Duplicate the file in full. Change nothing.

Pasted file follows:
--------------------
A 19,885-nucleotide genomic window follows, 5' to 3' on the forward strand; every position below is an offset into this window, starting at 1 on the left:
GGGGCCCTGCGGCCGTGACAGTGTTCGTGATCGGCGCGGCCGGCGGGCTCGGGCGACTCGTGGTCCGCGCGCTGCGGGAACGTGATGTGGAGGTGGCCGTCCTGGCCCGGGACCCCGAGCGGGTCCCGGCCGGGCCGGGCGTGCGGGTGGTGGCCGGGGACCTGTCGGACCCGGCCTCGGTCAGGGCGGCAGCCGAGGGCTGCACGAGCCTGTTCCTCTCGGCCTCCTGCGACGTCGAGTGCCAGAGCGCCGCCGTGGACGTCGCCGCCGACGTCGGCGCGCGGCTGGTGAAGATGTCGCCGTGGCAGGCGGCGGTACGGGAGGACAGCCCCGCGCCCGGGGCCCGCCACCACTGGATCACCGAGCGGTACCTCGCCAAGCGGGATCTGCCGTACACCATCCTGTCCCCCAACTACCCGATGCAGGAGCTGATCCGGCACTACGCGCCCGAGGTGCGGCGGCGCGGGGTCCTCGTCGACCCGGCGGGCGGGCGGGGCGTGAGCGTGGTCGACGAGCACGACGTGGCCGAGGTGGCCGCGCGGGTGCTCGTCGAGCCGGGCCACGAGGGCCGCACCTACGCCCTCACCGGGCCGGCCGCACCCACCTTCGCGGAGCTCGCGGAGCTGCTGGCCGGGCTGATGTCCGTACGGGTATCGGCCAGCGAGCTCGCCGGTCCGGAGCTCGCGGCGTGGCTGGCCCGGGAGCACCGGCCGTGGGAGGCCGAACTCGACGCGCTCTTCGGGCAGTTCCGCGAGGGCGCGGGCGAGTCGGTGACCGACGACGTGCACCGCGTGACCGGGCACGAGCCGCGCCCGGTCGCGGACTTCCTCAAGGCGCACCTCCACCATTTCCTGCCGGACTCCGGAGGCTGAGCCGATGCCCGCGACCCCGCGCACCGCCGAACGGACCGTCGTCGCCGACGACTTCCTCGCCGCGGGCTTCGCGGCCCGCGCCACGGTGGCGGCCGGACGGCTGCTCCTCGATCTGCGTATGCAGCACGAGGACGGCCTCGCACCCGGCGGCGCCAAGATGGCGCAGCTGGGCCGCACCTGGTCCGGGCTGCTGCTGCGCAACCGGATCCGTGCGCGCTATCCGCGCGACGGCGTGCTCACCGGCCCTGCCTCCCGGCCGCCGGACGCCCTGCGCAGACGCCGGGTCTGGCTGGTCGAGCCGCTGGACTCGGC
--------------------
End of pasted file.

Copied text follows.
A 19,885-nucleotide genomic window follows, 5' to 3' on the forward strand; every position below is an offset into this window, starting at 1 on the left:
GGGGCCCTGCGGCCGTGACAGTGTTCGTGATCGGCGCGGCCGGCGGGCTCGGGCGACTCGTGGTCCGCGCGCTGCGGGAACGTGATGTGGAGGTGGCCGTCCTGGCCCGGGACCCCGAGCGGGTCCCGGCCGGGCCGGGCGTGCGGGTGGTGGCCGGGGACCTGTCGGACCCGGCCTCGGTCAGGGCGGCAGCCGAGGGCTGCACGAGCCTGTTCCTCTCGGCCTCCTGCGACGTCGAGTGCCAGAGCGCCGCCGTGGACGTCGCCGCCGACGTCGGCGCGCGGCTGGTGAAGATGTCGCCGTGGCAGGCGGCGGTACGGGAGGACAGCCCCGCGCCCGGGGCCCGCCACCACTGGATCACCGAGCGGTACCTCGCCAAGCGGGATCTGCCGTACACCATCCTGTCCCCCAACTACCCGATGCAGGAGCTGATCCGGCACTACGCGCCCGAGGTGCGGCGGCGCGGGGTCCTCGTCGACCCGGCGGGCGGGCGGGGCGTGAGCGTGGTCGACGAGCACGACGTGGCCGAGGTGGCCGCGCGGGTGCTCGTCGAGCCGGGCCACGAGGGCCGCACCTACGCCCTCACCGGGCCGGCCGCACCCACCTTCGCGGAGCTCGCGGAGCTGCTGGCCGGGCTGATGTCCGTACGGGTATCGGCCAGCGAGCTCGCCGGTCCGGAGCTCGCGGCGTGGCTGGCCCGGGAGCACCGGCCGTGGGAGGCCGAACTCGACGCGCTCTTCGGGCAGTTCCGCGAGGGCGCGGGCGAGTCGGTGACCGACGACGTGCACCGCGTGACCGGGCACGAGCCGCGCCCGGTCGCGGACTTCCTCAAGGCGCACCTCCACCATTTCCTGCCGGACTCCGGAGGCTGAGCCGATGCCCGCGACCCCGCGCACCGCCGAACGGACCGTCGTCGCCGACGACTTCCTCGCCGCGGGCTTCGCGGCCCGCGCCACGGTGGCGGCCGGACGGCTGCTCCTCGATCTGCGTATGCAGCACGAGGACGGCCTCGCACCCGGCGGCGCCAAGATGGCGCAGCTGGGCCGCACCTGGTCCGGGCTGCTGCTGCGCAACCGGATCCGTGCGCGCTATCCGCGCGACGGCGTGCTCACCGGCCCTGCCTCCCGGCCGCCGGACGCCCTGCGCAGACGCCGGGTCTGGCTGGTCGAGCCGCTGGACTCGGC